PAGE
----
The Worst Cold of His Life

Meeting: Hospital Medicine 2012, April 1-4, San Diego, Calif.

Abstract number: 97830

Case Presentation:

An 8–year–old boy presented with 1 day of agitation, hypertension, and encephalopathy. Prior to presentation, he was babbling incoherently with some extremity shaking, incontinent of urine and became somnolent. He had a history of attention deficit hyperactivity disorder and post–traumatic stress disorder for which he took citalopram, clonidine, and methylphenidate. On examination, he had sialorrhea, mydriasis and flushing. He was tachycardic and hypertensive. He was encephalopathic, agitated and four–extremity clonus was noted, especially in the lower extremities. A right torticollis, resistant to repositioning, was also noted. His agitation was controlled with diphenhydramine and lorazepam. An electrocardiogram showed a QTc of 0.492. A urine drug screen was positive for citalopram, clonidine, amphetamines, benzodiazepines, diphenhydramine, and dextromethorphan. When questioned, his mother admitted to giving him dextromethorphan over the previous 4 days for undisclosed cold symptoms. Based on the altered mental status, autonomic instability, neuromuscular changes and presence of citalopram and dextromethorphan, he was diagnosed with Serotonin Syndrome. Thirty six hours after his last dose of citalopram, he was back to baseline and transferred to a pediatric psychiatric hospital.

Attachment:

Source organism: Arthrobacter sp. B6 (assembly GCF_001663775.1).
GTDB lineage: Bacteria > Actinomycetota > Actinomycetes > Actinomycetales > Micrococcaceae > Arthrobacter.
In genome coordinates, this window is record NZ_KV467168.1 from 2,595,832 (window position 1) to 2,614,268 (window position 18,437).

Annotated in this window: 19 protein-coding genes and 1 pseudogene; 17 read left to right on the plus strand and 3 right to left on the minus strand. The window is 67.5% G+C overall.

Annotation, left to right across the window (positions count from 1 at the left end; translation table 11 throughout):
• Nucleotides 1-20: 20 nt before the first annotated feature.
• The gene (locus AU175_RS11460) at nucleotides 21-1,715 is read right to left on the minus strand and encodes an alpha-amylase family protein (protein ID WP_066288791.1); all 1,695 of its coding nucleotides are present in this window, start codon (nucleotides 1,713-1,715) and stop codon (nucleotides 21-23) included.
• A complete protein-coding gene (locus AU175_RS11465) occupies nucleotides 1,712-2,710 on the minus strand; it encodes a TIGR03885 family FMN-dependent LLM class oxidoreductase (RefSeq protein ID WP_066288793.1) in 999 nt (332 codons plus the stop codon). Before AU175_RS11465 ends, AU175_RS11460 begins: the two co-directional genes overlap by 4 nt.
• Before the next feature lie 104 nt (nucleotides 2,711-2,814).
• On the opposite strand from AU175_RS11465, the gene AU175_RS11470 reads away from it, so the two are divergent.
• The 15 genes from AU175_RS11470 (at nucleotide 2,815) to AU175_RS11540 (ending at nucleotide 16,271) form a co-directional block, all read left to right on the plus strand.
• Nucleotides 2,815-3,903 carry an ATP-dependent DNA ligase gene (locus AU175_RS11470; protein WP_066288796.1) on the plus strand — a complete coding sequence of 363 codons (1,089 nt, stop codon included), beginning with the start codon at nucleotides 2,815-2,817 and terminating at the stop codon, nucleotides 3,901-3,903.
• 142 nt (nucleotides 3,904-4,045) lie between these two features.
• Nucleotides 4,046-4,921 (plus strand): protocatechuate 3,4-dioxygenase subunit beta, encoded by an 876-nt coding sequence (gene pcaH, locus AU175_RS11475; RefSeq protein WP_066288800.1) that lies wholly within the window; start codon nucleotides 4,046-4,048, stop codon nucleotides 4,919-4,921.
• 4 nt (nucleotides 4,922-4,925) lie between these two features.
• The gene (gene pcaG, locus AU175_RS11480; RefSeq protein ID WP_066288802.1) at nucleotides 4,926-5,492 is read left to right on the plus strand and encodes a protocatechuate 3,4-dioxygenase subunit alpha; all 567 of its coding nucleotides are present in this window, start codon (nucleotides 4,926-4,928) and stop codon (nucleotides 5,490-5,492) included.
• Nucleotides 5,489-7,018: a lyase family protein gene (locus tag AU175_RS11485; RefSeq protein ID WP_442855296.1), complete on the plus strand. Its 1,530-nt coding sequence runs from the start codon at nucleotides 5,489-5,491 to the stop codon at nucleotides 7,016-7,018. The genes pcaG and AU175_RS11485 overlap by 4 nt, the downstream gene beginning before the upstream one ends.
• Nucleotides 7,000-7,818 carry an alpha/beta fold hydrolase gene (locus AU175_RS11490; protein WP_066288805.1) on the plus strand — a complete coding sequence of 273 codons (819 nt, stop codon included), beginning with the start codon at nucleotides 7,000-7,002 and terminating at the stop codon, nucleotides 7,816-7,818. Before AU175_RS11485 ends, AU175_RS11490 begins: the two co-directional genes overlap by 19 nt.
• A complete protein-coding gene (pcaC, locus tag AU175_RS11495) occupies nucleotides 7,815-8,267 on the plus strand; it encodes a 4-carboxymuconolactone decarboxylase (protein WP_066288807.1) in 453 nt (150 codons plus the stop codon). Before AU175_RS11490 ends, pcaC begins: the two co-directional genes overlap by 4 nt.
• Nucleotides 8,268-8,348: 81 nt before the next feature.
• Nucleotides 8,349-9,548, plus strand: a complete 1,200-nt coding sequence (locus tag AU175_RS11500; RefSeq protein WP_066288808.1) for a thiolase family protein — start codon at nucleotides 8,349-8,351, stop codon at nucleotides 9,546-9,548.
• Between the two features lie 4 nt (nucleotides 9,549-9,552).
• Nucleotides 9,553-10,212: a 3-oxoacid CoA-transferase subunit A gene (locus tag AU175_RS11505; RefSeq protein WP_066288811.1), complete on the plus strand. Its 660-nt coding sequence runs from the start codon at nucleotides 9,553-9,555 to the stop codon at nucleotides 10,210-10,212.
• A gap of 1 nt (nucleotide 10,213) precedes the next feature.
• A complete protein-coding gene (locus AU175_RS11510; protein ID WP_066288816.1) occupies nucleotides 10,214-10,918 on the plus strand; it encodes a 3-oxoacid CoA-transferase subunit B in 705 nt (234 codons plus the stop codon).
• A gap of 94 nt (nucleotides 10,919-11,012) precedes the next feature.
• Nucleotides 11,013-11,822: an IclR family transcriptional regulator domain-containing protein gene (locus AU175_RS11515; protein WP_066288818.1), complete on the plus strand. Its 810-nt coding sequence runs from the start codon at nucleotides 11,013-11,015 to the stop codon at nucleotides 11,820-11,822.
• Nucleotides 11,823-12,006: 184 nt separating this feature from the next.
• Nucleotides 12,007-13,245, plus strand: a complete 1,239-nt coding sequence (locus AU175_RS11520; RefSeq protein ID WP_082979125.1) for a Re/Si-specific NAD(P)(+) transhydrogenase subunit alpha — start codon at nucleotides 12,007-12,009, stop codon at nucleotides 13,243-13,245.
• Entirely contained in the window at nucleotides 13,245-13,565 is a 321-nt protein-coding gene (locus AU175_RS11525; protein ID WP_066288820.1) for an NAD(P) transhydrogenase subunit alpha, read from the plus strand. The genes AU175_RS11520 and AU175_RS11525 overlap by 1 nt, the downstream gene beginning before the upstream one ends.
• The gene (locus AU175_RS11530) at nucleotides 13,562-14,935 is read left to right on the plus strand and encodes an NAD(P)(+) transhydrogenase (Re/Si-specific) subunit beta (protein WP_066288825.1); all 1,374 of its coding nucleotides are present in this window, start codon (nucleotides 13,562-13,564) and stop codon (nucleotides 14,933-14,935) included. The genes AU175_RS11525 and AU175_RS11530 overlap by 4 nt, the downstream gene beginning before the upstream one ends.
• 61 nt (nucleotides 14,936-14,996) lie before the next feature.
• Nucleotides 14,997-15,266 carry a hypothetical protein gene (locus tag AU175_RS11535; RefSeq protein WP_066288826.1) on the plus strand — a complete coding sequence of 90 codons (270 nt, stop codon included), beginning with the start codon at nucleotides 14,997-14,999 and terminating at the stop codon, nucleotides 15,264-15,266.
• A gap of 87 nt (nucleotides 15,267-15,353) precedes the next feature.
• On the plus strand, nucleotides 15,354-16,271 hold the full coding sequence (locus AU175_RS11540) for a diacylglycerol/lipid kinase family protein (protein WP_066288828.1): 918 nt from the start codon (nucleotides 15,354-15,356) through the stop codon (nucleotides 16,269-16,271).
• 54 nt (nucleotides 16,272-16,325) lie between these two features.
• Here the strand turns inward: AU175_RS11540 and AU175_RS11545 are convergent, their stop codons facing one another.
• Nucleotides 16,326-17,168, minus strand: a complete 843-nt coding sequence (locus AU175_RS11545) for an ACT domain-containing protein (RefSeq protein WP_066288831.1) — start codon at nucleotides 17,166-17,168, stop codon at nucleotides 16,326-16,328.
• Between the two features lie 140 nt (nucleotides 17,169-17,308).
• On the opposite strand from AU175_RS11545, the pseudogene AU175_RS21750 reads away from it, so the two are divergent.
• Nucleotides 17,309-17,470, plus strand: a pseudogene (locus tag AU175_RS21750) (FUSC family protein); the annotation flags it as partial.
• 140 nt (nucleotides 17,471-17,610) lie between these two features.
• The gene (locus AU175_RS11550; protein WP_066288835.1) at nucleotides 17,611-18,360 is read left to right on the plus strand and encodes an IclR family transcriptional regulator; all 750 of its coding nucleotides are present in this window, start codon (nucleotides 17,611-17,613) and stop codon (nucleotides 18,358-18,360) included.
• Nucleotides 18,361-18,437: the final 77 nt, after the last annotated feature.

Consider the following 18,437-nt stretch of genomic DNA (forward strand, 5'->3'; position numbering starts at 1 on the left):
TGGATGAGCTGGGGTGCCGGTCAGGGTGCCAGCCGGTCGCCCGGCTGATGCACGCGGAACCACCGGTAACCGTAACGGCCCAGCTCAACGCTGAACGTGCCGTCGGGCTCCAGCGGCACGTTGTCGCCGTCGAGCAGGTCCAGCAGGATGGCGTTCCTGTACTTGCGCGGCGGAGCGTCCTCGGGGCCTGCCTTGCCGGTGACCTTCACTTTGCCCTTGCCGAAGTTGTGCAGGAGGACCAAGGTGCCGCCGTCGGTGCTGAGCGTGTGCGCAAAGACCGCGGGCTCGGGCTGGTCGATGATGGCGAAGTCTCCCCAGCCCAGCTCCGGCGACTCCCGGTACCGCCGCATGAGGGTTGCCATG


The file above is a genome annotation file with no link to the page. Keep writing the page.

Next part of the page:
Discussion:

Serotonin syndrome (SS) is a potentially fatal and frequently overlooked spectrum of drug toxicity encountered by hospitalists. The majority of cases of SS are mild to moderate and frequently occurs around dose changes. The clinical triad of mental status changes, autonomic hyperactivity and neuromuscular abnormalities in the presence of a serotonergic drug defines SS. Numerous prescription, as well as over the counter medications cause SS. Over the counter medications such as dextromethorphan and dietary supplements like ginseng and St John’s wort are enhancers of serotonin activity and should be consider as potential causative agents. Management of SS first involves a high index of suspicion. Once suspected, the management includes removing the offending agent, supportive care, agitation control with benzodiazepines, administration of a 5–HT2A antagonist, control of hyperthermia and autonomic instability. Most cases of SS resolve in less than 24 hours. Prevention is paramount.

Conclusions:

Hospitalists need to understand how numerous medications cause Serotonin Syndrome. With proper recognition and appropriate supportive care, outcomes of SS are excellent. Hospitalists should carry a high index of suspicion for this syndrome in all patients receiving serotonergic medications.

To cite this abstract:

Maul E. The Worst Cold of His Life. Abstract published at Hospital Medicine 2012, April 1-4, San Diego, Calif. Abstract 97830. Journal of Hospital Medicine. 2012; 7 (suppl 2). https://www.shmabstracts.com/abstract/the-worst-cold-of-his-life/. Accessed November 14, 2019.

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